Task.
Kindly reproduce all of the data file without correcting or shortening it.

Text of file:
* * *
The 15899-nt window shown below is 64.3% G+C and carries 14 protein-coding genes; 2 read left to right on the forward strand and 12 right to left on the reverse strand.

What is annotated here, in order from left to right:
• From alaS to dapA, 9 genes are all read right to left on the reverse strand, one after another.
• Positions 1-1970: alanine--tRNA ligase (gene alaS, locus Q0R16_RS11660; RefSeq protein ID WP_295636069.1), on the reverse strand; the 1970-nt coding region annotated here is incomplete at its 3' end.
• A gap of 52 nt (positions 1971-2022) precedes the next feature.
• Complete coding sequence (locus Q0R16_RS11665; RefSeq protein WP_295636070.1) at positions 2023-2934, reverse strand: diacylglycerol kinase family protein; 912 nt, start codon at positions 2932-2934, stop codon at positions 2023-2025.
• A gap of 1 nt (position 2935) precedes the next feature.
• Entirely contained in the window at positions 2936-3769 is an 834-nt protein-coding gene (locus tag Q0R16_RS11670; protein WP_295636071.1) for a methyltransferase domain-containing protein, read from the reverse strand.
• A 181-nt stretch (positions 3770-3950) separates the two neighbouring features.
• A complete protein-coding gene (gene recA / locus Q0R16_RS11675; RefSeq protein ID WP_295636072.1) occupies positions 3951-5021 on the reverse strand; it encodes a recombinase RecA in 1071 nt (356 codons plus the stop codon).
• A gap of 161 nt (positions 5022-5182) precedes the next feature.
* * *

The 15899-nt window shown below is 64.3% G+C and carries 14 protein-coding genes; 2 read left to right on the forward strand and 12 right to left on the reverse strand.

What is annotated here, in order from left to right:
• From alaS to dapA, 9 genes are all read right to left on the reverse strand, one after another.
• Positions 1-1970: alanine--tRNA ligase (gene alaS, locus Q0R16_RS11660; RefSeq protein ID WP_295636069.1), on the reverse strand; the 1970-nt coding region annotated here is incomplete at its 3' end.
• A gap of 52 nt (positions 1971-2022) precedes the next feature.
• Complete coding sequence (locus Q0R16_RS11665; RefSeq protein WP_295636070.1) at positions 2023-2934, reverse strand: diacylglycerol kinase family protein; 912 nt, start codon at positions 2932-2934, stop codon at positions 2023-2025.
• A gap of 1 nt (position 2935) precedes the next feature.
• Entirely contained in the window at positions 2936-3769 is an 834-nt protein-coding gene (locus tag Q0R16_RS11670; protein WP_295636071.1) for a methyltransferase domain-containing protein, read from the reverse strand.
• A 181-nt stretch (positions 3770-3950) separates the two neighbouring features.
• A complete protein-coding gene (gene recA / locus Q0R16_RS11675; RefSeq protein ID WP_295636072.1) occupies positions 3951-5021 on the reverse strand; it encodes a recombinase RecA in 1071 nt (356 codons plus the stop codon).
• A gap of 161 nt (positions 5022-5182) precedes the next feature.